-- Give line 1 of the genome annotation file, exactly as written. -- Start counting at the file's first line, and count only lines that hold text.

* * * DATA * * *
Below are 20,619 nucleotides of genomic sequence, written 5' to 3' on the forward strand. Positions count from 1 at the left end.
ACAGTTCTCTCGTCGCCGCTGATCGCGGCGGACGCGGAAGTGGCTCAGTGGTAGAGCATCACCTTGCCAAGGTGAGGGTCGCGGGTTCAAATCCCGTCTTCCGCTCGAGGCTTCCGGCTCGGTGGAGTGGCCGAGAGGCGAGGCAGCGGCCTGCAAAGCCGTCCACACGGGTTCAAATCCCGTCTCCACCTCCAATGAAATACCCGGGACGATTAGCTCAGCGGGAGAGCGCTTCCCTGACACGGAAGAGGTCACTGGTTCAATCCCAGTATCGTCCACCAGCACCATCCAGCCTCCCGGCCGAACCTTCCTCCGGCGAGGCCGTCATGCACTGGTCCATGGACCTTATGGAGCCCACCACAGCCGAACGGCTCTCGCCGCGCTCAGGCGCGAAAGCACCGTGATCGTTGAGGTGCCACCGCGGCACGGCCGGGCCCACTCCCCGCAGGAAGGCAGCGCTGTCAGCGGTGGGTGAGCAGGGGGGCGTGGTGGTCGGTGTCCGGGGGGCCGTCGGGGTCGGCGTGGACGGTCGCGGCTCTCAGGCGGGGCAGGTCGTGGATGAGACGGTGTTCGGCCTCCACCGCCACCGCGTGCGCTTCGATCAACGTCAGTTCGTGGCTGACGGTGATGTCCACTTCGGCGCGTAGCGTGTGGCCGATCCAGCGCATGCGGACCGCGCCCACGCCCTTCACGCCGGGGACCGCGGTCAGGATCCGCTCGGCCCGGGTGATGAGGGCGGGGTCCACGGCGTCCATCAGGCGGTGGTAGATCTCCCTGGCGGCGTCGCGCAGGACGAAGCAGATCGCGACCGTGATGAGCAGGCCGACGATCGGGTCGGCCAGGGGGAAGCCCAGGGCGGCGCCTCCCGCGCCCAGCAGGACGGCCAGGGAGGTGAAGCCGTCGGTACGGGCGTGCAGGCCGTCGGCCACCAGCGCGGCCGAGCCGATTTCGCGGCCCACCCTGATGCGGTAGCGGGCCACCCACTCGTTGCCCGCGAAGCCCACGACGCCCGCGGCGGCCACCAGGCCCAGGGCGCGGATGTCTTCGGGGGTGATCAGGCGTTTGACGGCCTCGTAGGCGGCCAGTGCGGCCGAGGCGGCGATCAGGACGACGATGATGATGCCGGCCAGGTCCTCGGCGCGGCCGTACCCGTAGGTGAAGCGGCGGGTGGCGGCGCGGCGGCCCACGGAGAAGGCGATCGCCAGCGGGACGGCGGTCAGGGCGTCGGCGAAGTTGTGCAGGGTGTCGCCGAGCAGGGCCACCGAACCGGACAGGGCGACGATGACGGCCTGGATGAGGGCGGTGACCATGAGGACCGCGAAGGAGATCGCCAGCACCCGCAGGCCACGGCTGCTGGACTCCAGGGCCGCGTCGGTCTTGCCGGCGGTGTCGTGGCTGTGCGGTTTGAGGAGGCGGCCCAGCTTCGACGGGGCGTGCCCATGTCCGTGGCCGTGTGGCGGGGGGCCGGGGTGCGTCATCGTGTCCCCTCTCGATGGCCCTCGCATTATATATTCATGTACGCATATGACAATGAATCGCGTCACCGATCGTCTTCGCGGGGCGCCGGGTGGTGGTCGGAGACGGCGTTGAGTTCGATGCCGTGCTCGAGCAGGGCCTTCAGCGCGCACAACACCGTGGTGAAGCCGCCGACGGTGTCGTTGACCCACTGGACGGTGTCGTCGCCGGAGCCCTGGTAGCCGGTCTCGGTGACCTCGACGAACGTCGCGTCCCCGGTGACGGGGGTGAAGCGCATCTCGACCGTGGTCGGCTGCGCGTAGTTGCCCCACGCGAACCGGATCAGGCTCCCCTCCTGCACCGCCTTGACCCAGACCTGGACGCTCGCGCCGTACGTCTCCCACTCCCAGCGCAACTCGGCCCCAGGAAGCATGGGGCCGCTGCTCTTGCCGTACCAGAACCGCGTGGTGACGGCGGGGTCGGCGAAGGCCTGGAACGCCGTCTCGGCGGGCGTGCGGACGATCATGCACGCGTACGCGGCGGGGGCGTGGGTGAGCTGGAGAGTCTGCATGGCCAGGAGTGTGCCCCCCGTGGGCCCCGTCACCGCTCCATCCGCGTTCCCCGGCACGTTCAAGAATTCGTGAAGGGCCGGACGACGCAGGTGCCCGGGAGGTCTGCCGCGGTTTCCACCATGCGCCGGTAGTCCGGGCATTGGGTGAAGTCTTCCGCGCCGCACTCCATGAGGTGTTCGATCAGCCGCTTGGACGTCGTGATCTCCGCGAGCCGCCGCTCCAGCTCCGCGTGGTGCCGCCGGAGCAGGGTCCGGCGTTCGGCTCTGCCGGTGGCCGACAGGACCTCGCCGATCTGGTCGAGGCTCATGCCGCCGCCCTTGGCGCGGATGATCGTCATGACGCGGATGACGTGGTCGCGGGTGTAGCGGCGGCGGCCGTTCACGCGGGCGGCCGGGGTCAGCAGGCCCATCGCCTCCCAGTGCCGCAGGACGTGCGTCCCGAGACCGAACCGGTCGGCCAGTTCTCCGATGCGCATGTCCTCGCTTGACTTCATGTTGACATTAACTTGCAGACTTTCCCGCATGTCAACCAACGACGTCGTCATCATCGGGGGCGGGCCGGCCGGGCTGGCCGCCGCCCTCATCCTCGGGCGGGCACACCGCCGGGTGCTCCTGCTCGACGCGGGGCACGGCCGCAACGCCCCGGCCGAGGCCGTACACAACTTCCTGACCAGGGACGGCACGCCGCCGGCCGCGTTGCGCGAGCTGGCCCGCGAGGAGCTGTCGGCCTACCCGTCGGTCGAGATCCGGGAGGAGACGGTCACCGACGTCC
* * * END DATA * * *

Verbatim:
Below are 20,619 nucleotides of genomic sequence, written 5' to 3' on the forward strand. Positions count from 1 at the left end.